Who is françois rabelais?

  • (noun): Author of satirical attacks on medieval scholasticism (1494-1553).
    Synonyms: Rabelais

François Rabelais

François Rabelais (; c. 1494 – 9 April 1553) was a major French Renaissance writer, doctor, Renaissance humanist, monk and Greek scholar. He has historically been regarded as a writer of fantasy, satire, the grotesque, bawdy jokes and songs. His best known work is Gargantua and Pantagruel.

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Some articles on Francois Rabelais:

François Rabelais - Works
... Gargantua and Pantagruel, a series of four or five books including Pantagruel (1532) La vie très horrifique du grand Gargantua, usually called Gargantua (1534) Le Tiers Livre ("The third book", 1546) Le Quart Livre ("The fourth book", 1552) Le Cinquiesme Livre (A fifth book, whose attribution to Rabelais is debated). ...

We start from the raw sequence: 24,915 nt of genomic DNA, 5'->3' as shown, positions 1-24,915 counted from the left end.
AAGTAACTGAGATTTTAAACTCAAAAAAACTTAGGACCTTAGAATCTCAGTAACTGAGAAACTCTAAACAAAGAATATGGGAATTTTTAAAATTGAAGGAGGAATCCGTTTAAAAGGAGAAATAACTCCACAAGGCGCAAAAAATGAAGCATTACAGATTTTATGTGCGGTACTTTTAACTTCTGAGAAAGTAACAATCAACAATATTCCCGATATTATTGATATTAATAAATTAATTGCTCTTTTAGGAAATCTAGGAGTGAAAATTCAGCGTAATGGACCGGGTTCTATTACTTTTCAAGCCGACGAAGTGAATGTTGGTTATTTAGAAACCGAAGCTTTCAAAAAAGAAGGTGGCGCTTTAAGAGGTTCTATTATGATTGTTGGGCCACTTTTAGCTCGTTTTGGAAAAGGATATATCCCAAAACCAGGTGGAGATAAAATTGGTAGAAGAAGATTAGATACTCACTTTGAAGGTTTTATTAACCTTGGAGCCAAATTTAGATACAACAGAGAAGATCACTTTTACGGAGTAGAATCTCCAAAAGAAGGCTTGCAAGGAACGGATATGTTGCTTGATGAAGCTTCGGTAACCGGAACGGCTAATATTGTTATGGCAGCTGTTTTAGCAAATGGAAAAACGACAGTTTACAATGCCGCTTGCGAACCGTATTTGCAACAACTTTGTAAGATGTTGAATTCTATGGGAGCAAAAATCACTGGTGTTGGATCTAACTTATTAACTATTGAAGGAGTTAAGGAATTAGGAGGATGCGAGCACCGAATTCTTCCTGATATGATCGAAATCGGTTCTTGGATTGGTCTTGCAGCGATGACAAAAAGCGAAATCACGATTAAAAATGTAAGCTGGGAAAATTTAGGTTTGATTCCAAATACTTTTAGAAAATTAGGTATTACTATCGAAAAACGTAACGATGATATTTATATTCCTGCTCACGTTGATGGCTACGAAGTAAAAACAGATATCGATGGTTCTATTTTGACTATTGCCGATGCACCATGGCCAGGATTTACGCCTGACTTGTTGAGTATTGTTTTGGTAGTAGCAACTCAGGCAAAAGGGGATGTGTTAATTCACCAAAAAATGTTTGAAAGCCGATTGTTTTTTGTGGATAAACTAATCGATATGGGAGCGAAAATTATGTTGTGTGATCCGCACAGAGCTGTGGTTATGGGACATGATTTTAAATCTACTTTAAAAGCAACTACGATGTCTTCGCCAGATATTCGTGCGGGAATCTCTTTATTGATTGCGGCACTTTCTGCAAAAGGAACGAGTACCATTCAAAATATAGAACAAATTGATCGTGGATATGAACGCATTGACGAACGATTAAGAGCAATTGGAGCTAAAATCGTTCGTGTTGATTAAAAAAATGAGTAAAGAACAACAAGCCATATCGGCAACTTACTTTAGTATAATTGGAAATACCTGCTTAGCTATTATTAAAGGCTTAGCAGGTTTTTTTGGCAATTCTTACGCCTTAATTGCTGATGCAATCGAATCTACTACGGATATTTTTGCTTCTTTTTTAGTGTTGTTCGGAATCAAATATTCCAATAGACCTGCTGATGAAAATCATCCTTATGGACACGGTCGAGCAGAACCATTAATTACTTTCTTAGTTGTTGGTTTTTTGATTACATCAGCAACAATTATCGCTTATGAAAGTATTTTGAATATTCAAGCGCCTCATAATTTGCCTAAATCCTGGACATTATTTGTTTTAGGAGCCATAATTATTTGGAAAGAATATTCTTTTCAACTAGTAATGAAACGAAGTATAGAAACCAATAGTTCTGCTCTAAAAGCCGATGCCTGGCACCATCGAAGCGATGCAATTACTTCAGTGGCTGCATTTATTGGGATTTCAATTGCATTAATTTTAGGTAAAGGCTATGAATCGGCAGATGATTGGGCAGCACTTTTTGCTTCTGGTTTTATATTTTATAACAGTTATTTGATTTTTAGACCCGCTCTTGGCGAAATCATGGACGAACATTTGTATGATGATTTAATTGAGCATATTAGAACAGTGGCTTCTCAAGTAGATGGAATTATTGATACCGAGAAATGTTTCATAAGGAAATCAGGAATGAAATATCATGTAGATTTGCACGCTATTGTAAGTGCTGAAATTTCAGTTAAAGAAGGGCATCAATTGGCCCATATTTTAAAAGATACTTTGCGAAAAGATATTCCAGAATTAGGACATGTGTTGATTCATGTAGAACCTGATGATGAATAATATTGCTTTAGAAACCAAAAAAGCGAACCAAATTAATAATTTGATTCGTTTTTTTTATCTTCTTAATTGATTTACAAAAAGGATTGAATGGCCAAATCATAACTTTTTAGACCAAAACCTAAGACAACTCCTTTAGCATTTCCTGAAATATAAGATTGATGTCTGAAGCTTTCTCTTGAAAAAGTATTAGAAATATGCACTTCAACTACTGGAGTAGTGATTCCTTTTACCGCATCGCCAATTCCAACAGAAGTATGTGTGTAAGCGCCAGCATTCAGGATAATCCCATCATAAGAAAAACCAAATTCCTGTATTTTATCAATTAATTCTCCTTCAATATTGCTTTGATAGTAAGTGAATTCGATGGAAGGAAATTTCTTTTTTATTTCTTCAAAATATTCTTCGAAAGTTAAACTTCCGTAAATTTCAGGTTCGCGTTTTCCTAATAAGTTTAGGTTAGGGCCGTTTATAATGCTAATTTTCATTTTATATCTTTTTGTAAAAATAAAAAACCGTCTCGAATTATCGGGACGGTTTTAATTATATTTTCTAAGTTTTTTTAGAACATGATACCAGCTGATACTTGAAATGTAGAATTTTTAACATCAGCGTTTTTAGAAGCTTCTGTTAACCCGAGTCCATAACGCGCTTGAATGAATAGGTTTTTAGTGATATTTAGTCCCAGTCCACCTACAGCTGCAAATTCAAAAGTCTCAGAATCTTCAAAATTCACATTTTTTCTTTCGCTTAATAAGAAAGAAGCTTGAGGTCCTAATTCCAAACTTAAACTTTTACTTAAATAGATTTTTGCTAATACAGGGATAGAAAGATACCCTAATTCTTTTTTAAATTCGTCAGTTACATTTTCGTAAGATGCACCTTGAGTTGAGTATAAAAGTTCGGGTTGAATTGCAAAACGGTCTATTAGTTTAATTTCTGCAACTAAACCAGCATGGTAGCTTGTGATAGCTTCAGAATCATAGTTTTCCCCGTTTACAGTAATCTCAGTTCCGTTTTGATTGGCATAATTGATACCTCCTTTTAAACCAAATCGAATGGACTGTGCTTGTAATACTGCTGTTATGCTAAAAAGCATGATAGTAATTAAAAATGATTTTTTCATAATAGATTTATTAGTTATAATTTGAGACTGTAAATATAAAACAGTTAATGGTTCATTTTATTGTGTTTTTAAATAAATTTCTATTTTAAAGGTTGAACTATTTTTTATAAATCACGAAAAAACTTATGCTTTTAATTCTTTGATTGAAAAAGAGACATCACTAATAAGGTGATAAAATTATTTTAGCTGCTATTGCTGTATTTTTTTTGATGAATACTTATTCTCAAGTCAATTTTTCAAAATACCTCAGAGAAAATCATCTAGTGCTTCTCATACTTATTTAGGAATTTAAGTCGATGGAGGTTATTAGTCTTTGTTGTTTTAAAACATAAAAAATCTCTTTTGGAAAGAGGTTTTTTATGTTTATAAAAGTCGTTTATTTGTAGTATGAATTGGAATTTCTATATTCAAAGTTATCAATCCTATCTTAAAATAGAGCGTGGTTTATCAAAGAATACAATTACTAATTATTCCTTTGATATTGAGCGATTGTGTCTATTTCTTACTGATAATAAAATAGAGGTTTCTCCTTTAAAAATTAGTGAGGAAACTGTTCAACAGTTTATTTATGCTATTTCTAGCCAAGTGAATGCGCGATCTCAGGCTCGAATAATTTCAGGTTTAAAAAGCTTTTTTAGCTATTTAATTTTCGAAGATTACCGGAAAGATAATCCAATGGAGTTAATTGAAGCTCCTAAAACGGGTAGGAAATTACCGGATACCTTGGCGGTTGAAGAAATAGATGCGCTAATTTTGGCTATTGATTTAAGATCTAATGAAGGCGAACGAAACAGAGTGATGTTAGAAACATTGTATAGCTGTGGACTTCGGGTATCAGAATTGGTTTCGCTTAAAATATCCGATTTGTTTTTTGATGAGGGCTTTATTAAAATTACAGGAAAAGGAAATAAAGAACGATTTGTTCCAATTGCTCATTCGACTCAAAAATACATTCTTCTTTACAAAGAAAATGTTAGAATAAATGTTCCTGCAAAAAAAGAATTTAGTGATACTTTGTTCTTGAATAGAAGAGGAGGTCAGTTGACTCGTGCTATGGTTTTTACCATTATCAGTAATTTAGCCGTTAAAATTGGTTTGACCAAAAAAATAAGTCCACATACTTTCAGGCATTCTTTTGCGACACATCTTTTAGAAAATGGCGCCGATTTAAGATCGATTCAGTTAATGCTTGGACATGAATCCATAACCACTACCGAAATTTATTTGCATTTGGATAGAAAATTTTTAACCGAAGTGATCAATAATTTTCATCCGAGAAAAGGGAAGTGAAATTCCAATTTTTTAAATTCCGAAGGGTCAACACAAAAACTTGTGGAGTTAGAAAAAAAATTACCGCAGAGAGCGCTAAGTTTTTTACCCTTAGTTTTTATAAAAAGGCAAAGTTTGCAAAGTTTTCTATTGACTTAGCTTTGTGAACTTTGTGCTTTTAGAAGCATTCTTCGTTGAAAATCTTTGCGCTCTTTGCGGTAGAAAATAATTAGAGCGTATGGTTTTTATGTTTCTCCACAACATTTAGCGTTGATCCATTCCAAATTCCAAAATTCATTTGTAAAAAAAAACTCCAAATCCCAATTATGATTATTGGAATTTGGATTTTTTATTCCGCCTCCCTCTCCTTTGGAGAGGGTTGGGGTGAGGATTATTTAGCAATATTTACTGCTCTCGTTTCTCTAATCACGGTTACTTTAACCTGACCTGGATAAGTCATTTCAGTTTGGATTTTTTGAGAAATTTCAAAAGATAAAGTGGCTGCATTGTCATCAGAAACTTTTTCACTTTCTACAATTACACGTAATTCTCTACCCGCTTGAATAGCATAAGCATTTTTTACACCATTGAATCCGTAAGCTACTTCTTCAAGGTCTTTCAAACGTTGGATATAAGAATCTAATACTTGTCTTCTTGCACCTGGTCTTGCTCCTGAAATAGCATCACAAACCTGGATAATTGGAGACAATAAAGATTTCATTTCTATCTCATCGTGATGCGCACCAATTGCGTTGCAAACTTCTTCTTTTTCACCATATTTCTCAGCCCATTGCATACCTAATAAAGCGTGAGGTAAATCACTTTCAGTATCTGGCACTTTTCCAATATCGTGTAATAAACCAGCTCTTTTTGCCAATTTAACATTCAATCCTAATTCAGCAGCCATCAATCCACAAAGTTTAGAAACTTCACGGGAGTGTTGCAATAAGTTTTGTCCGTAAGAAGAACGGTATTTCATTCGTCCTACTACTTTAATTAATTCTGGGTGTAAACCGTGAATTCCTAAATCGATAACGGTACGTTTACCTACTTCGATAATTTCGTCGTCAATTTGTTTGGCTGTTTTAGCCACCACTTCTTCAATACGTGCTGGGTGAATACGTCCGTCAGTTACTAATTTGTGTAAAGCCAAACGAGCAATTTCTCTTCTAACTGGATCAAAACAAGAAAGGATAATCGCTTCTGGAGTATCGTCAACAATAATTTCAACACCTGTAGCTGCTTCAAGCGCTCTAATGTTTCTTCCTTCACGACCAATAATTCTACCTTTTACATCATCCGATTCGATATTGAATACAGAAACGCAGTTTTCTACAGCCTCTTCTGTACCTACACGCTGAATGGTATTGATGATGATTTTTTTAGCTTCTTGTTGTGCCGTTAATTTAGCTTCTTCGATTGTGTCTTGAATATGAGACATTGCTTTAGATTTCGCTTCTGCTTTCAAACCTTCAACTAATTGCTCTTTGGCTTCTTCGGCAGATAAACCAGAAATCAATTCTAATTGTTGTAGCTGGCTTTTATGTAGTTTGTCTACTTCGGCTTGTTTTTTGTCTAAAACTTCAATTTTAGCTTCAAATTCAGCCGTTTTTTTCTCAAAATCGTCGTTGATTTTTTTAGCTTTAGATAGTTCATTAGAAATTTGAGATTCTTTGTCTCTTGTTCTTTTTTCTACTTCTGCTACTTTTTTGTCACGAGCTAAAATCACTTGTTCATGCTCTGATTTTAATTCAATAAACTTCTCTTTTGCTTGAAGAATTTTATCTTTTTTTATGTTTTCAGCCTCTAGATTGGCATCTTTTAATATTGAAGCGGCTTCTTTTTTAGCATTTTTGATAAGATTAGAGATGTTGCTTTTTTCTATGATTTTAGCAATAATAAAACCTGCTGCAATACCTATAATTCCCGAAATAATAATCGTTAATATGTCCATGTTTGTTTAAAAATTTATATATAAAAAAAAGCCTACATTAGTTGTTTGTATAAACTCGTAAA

Thelemites - Historical Antecedents - François Rabelais
... François Rabelais was a Franciscan and later a Benedictine monk of the 16th century ... Most critics today agree that Rabelais wrote from a Christian humanist perspective, as Crowley biographer Lawrence Sutin says when he contrasts the French author's beliefs with the Thelema of Aleister ... Sutin writes that Rabelais was no precursor of Thelema, with his beliefs containing elements of Stoicism and Christian kindness ...

Famous quotes containing the word rabelais:

    Languages exist by arbitrary institutions and conventions among peoples; words, as the dialecticians tell us, do not signify naturally, but at our pleasure.
    —François Rabelais (1494–1553)